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Looking at the past, present and future of European food control


On 10 June, the FAO Regional Office for Europe and Central Asia and the WHO Regional Office for Europe hosted a World Food Safety Day webinar about the past, present and future of food safety.

The event was moderated by Mary Kenny, Food Safety and Consumer Protection Officer, FAO Regional Office for Europe and Central Asia and Peter Sousa Hoejskov, Technical Officer for Food Safety and Zoonotic Diseases, WHO Regional Office for Europe, and guests included Džemil Hajrić, Director, Food Safety Agency of Bosnia and Herzegovina, Arykbaeva Bubuzhan Kamchybekovna, Deputy Minister, Ministry of Health of the Kyrgyz Republic, Milen Georgiev, Coordinator of the European Food Safety Authority (EFSA) Emerging Risks Exchange Network and Paul Brereton, Director of Strategic Alliances, Queen’s University, Belfast, United Kingdom of Great Britain and Northern Ireland.

Discussion looked at developments in food safety from a science and food control system perspective. The speakers shared experiences and updates on how food control has developed to become more science- and risk-based and highlighted issues related to food fraud and the prominent role that science plays in today’s food safety systems. All panellists stressed the importance of proper legislation, continuous development and use of science and information sharing as fundamental building blocks for increasing the trust in the safety and integrity of the food on our plates.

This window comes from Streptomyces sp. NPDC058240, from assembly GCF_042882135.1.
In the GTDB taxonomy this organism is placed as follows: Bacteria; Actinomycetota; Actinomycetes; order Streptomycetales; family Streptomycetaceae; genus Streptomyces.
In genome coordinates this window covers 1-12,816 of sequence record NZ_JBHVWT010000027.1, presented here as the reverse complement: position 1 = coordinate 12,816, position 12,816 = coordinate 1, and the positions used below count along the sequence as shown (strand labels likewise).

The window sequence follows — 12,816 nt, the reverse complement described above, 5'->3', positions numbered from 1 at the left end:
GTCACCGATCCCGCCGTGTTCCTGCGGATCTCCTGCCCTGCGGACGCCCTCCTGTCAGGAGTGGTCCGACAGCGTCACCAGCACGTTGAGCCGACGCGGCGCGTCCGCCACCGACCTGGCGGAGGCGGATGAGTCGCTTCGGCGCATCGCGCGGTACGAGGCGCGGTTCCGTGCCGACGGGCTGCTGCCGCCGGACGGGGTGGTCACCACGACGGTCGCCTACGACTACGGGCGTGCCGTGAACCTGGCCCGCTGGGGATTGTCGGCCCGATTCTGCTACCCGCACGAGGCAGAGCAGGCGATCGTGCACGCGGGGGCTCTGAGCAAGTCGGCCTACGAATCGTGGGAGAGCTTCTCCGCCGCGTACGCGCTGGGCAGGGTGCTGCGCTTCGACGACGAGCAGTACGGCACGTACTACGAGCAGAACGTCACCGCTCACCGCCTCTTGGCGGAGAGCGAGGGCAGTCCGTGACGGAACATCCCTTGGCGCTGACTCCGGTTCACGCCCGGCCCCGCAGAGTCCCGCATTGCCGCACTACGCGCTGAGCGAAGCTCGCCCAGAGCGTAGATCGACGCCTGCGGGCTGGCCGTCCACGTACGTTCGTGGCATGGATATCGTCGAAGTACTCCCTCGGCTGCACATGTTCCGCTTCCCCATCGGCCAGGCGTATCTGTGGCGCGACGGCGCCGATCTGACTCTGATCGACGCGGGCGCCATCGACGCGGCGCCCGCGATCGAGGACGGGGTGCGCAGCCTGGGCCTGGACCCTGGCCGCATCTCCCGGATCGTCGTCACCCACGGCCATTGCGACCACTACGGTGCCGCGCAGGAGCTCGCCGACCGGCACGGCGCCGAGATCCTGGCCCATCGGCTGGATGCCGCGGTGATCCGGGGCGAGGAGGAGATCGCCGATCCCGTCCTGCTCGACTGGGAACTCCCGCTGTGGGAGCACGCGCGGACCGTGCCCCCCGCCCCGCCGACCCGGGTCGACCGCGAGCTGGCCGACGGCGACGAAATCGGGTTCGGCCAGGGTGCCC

Brereton started by looking back at the incidents that marked the history of the understanding of food safety. He said that man has always had to address food safety issues, whether they were natural or  caused by man’s negligence, ignorance or dishonesty. This latter facet of food safety resulted in food fraud, and it has been an issue as early as the Roman times. However, he said no key changes in legislation occurred until the nineteenth century. A specific incident involving the adulteration of sugar with arsenic led to the deaths of a number of children in Great Britain and, subsequently, the emergence of public analysts and legislation. Other more recent cases include the horsemeat scandal in Europe, which was a consumer deceit rather than a food safety issue, and the melamine in milk scandal that had serious public health impact and created mistrust in the food safety system.